The Problem is in the Shopping Cart
To begin the year, I have been preaching a sermon series called “Making Change Stick” based on the book “Switch: How to Change When Change is Hard” by Chip and Dan Heath. They use the overarching image of a Rider on an Elephant heading down a Path. The Rider is our intellectual, rational side; the Elephant is our emotional, impulsive side; and the Path is the situation in which our Rider and Elephant operate. The book does a great job explaining how to get all three in alignment in order to give the best chance at making lasting change–in yourself, others, relationships, organizations, etc.
One of the most interesting steps is something they call scripting the critical moves. It requires you to do the hard work of determining the few important decisions that will make or break the trajectory of the change at the outset.
I particularly loved a passage about how “eat healthier” is an awful goal. This is the kind of goal that sounds good but gives the Rider no direction, the Elephant no motivation, and the Path no shape. So, a couple researchers set out to determine a single, defined move that would make an immediate sizeable difference. (I will summarize below, but you can read about this study two-thirds of the way down this sample from the book).
They determined that milk was the highest source of saturated fat in the diet of the average American. If they could simply ask consumers to purchase 1% milk instead of whole milk, the average American diet would fall back into the recommended levels of saturated fat intake.
This change is not only practical, but it teaches a valuable lesson. Our health, particularly our diet, has as much or more to do with what we put in our shopping cart than what we put in our mouths. If consumers make this connection, they can then extrapolate this critical move to more areas on their own.
This can obviously be applied to all areas of life, which is why I was so eager to share these concepts with my congregation. But being a pastor, I am particularly interested in the areas where the church misidentifies the location of the problem. How many churches think the problem is at the moment of consumption rather than realizing the problem is in the shopping cart? Some examples:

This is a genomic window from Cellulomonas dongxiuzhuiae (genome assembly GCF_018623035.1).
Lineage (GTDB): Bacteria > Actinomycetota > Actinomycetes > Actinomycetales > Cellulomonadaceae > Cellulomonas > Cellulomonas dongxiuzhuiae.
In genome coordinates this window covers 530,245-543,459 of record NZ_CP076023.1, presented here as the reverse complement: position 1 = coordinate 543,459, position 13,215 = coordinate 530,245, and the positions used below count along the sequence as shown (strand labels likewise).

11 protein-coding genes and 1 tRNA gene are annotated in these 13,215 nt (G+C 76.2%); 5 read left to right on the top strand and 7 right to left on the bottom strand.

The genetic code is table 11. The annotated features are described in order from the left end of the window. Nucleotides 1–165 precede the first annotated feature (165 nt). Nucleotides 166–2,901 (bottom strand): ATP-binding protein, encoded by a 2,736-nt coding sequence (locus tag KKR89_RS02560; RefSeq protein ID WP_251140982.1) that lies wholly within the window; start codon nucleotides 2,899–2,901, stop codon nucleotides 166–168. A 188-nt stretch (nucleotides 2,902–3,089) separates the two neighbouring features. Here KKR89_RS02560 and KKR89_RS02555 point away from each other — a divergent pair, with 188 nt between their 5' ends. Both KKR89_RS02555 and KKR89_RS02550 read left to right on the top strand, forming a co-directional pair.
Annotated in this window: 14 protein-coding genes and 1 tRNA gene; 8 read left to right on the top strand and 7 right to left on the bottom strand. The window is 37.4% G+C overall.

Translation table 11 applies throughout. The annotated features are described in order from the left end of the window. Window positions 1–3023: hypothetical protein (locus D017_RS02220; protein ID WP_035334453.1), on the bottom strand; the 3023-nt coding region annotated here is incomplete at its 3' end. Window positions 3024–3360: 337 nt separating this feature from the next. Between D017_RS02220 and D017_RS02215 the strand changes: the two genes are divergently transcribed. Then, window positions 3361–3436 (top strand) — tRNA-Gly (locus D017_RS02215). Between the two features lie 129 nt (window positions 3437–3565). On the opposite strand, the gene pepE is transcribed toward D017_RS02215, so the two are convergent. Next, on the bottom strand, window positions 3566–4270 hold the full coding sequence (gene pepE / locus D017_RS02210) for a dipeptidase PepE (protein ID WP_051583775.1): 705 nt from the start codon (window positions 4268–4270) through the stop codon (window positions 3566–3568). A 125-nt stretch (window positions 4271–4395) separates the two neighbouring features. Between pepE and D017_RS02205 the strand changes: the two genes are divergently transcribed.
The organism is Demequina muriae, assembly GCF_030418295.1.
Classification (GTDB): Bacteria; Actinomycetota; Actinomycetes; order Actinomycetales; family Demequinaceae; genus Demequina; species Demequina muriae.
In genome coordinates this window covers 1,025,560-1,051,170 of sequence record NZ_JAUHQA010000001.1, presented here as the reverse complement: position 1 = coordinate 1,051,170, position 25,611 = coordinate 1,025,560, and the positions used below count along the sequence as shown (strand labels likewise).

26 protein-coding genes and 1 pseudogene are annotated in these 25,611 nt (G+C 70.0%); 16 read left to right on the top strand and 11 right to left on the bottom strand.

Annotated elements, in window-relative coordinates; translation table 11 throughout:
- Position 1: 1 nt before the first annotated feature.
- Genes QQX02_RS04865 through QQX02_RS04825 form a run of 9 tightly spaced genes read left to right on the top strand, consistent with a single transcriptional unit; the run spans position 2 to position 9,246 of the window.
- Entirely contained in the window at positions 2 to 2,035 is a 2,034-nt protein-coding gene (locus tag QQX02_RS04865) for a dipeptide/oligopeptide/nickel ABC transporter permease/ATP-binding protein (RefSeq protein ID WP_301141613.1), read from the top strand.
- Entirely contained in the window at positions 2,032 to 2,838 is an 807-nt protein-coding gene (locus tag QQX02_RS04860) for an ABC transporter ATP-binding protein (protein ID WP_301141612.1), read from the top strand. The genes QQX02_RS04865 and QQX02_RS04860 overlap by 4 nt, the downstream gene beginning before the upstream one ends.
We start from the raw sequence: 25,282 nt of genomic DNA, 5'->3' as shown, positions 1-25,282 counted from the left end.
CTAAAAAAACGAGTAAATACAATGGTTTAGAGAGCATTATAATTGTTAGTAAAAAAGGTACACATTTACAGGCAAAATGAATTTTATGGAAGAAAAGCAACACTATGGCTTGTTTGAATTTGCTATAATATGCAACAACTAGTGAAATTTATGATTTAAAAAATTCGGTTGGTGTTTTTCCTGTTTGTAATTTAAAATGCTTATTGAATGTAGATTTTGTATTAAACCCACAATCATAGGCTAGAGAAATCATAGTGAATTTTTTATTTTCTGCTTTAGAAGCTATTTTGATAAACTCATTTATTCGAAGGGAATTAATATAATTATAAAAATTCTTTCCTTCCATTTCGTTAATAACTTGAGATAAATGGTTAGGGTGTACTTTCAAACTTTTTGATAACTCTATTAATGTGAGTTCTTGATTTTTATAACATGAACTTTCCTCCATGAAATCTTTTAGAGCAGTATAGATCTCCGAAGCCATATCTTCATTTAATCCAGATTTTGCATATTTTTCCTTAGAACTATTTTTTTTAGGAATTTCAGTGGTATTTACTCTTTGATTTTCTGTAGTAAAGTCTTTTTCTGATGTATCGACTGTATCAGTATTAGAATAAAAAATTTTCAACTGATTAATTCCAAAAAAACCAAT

Clean something up.
The state of your facilities is very important. Especially if you want young families in your congregation, you should try to see the children’s area through the eyes of a visiting parent and not through the eyes of a person who knows that stain isn’t what it looks like. But, at the end of the day, there are plenty of clean buildings to sit in on a Sunday morning or Wednesday night–and some serve better coffee. You should absolutely clean things up if they need it, but if the problem remains, this was not your “shopping cart.”
Start a particular style of service or small group.
Electric guitars and pub nights are a popular way to attract young adults these days. However, it may be an awful decision if you invite them to a cool brewery and they realize that the conversation at the table next to them is far more interesting and impactful than the one you are trying to lead. Style without substance is like popcorn for dinner. It seems attractive, but it is ultimately unfulfilling.
Do these three things to a visitor to get them to come back.
You can read all kinds of literature and studies about how to make visitors feel welcome and increase their likelihood to come back. Give them things. Make a certain number of “touches” before they leave (creeeeeeepy…). Go to their house. Text them regularly until they ask you not to. Have them stand up to be recognized. DON’T have them stand up to be recognized. In reality, what feels welcoming to someone who has been involved in other churches may be mortifying to someone who just wanted to slip in the back hoping that God wouldn’t smite them for entering a sanctuary. I have found that hospitality is as much a style thing as your choice of music, and it also tends to fall along generational lines. The “shopping cart” issue may be in the understanding of generations or recognition of someone’s comfort with being there.
Header image by Flickr user r. nial bradshaw. Used under Creative Commons License. Edited from Original.
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